Harmon’s Histories: Christmas in Montana brings tales of struggle, but celebration too
By Jim Harmon/Missoula Current
For the very young, time never moves quickly enough: Is it Christmas yet?
For older folks, time moves far too quickly: Geez! It can’t be Christmas already!
So, using my “older folks” excuse, my story deadline has come “far too quickly;” therefore, I offer up a Christmas tale or two from my columns of the past:
Christmas 1864 was a dangerous time in Virginia City. The town's newspaper, The Montana Post, in its very first Christmastime editorial, remarked: "The life of man is fitful as a tropical breeze. Whilst thinking of the dangers we have surmounted, let us not be unmindful of the mercies we enjoy; but looking backward with gratitude and forward with hope ... may we live to enjoy a still happier season when peace shall be restored to our land, and Union, purchased by so much blood, and endeared by so many hallowed memories, (rendering) our beloved country once more, the pride and hope of the world."
There were other sobering Christmases past.
The Big Timber Pioneer in its December 25, 1930 edition (following the stock market crash) said, "Santa Claus is not dead, just one of the millions working half time."
On Christmas Day 1941 (just weeks after Pearl Harbor), the paper's editor told readers, "Let us hope that one year from today may be bright, cheerful and peaceful at home. Probably it is a vain hope, but hope is the vitamin B of life."
Most Montana Christmases have been much more lighthearted.
In 1874, Missoula's courthouse was "handsomely decorated and brilliantly lighted," as were two giant trees placed on either side of the Judge's stand. The place was packed. As the Missoula Coronet Band played, "the gleeful shouts of the little ones, with the jokes, banterings and laughter of the older ones, mingled with the discordant noises tortured from blatant toys, drums, etc., were almost deafening (requiring) repeated calls for order."
In 1887, Miles City created an ice rink with "electric light for illuminators." In Missoula, the Knights of Pythias were busy planning a "grand masquerade ball." In Philipsburg, Colonel G.W. Morse was preparing a grand Christmas ball for his opera house. He expected it to be the best attended affair of its kind ever held, drawing a crowd from the whole valley and "outlying camps."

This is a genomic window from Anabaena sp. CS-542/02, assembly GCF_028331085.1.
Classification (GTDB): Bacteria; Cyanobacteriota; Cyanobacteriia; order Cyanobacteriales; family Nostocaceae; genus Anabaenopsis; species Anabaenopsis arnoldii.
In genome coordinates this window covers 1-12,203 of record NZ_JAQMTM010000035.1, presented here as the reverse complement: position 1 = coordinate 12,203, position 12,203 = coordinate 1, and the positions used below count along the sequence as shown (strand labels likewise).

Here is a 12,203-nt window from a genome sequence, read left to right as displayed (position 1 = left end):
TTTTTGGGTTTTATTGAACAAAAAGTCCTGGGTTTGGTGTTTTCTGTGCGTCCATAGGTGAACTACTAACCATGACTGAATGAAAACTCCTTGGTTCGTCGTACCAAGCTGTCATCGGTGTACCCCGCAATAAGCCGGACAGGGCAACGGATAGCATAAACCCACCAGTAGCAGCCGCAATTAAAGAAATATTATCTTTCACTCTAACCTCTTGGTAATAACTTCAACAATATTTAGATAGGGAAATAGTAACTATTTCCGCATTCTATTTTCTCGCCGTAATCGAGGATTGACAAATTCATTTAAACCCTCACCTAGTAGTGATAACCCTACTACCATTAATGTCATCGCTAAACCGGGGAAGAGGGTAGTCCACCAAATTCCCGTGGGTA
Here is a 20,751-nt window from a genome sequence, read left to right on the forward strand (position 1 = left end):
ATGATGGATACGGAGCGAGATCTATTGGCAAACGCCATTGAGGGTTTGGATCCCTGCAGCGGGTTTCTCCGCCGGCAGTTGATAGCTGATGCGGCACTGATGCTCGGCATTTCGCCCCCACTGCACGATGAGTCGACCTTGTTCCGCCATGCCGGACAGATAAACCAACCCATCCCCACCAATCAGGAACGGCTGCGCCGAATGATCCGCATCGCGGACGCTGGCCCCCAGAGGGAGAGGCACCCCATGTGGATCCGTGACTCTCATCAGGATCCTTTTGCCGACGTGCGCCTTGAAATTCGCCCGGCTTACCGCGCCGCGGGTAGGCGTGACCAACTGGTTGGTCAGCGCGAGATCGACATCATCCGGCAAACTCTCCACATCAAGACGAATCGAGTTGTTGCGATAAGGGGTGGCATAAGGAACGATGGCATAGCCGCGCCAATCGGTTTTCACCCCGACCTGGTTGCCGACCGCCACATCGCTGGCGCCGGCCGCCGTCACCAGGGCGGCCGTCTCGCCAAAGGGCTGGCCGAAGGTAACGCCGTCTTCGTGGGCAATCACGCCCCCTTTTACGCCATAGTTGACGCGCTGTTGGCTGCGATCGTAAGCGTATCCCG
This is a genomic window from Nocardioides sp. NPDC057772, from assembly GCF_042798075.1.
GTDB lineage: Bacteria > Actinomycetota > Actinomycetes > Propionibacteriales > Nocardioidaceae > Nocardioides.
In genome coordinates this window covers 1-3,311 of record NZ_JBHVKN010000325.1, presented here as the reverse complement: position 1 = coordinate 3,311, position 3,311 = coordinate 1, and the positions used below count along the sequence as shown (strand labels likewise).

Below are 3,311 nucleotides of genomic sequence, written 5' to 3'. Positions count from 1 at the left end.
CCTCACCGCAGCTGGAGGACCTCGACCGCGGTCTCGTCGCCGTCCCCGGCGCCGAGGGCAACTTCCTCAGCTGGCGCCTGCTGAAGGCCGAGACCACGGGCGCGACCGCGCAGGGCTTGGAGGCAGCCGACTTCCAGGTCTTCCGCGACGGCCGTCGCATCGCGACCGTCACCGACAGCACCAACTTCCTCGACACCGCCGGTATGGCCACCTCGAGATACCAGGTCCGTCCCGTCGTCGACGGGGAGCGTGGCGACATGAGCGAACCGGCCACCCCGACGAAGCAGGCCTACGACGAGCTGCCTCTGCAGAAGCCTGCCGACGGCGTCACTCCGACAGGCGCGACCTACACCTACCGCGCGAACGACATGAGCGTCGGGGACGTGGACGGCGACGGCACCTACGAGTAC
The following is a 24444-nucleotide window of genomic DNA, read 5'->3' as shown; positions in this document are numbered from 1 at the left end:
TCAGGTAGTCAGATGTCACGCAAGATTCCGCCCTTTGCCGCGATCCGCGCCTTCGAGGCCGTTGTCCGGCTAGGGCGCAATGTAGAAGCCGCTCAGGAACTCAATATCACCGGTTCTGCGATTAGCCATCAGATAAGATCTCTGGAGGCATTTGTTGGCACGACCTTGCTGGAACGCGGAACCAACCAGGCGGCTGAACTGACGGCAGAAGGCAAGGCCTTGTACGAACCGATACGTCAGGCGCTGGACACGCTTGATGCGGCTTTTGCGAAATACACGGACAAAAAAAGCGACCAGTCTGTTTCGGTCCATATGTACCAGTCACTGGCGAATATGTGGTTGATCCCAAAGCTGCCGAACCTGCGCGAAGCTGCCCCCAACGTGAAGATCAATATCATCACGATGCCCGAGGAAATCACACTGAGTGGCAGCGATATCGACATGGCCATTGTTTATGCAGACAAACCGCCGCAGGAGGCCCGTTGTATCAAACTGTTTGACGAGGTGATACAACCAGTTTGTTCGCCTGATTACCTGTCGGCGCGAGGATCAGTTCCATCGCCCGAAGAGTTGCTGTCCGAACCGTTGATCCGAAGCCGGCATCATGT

That same year, there was a near disaster in Missoula at the lighting of the community Christmas tree. "Unfortunately for Santa Claus, his wooly head caught fire from one of the wax candles on the tree, and he had to leave very unceremoniously; but as he was not injured in the least, he left all the presents, with the message that he would return again next year."
The modern-day complaints of the commercialization of Christmas have deep roots. The Dillon Examiner printed the view of the local ministerial association in 1921, "There is a danger of a commercialized and pleasure-staged Christmas that may rob us of all benefits (of the true Christmas). ... Peace on Earth, Good Will Toward Men."
Still, to be fair, there does seem to be a balance between the religious and the secular over the years. Christmas 1894 was described by the Weekly Missoulian as "a joyous day (with) with loads of happiness for the youngsters." At the same time the paper noted a number of excellent church services, singling out the Catholics who brought in Professor Steele's orchestra to back up the choir.
At the county poor farm, the "unfortunate inmates" were served goose, duck and chicken, plus vegetables, pudding and pastries. The 13 men, two women and one child who were kept there were "loud in their praises of the splendid treatment."
In 1899, referring to recent depression years, the Billings Gazette suggested, "The poor be generously remembered and care and trouble banished."
Finally (reflecting the basis of all my writings – historical newspaper stories), I must acknowledge the most famous Christmas-related item of all time. It appeared in late September 1897 in the New York Sun.
Soon it was reprinted or referenced around the country. We found it in a lot of Montana publications.
It was journalist and editor Francis Pharcellus Church's answer to a question posed in a letter from a young girl named Virginia O'Hanlon on September 21, 1897.
"Dear editor: I am 8 years old. Some of my little friends say there is no Santa Claus. Papa says, "If you see it in The Sun it's so." Please tell me the truth: is there a Santa Claus? Virginia O'Hanlon. 115 W. 95th St.
Shortened response: "Yes, Virginia, there is a Santa Claus. He exists as certainly as love and generosity and devotion exist, and you know that they abound and give to your life its highest beauty and joy. Alas! how dreary would be the world if there were no Santa Claus.
"Not believe in Santa Claus? You might as well not believe in fairies! Did you ever see fairies dancing on the lawn? Of course not, but that's no proof that they are not there. Nobody can conceive or imagine all the wonders there are unseen and unseeable in the world.
"No Santa Claus! He lives, and he lives forever. A thousand years from now, Virginia, nay, ten times ten thousand years from now, he will continue to make glad the heart of childhood."
Jim Harmon is a longtime Missoula news broadcaster, now retired, who writes a weekly history column for Missoula Current. You can contact Jim at firstname.lastname@example.org. His best-selling book, “The Sneakin’est Man That Ever Was,” a collection of 46 vignettes of Western Montana history, is available at harmonshistories.com.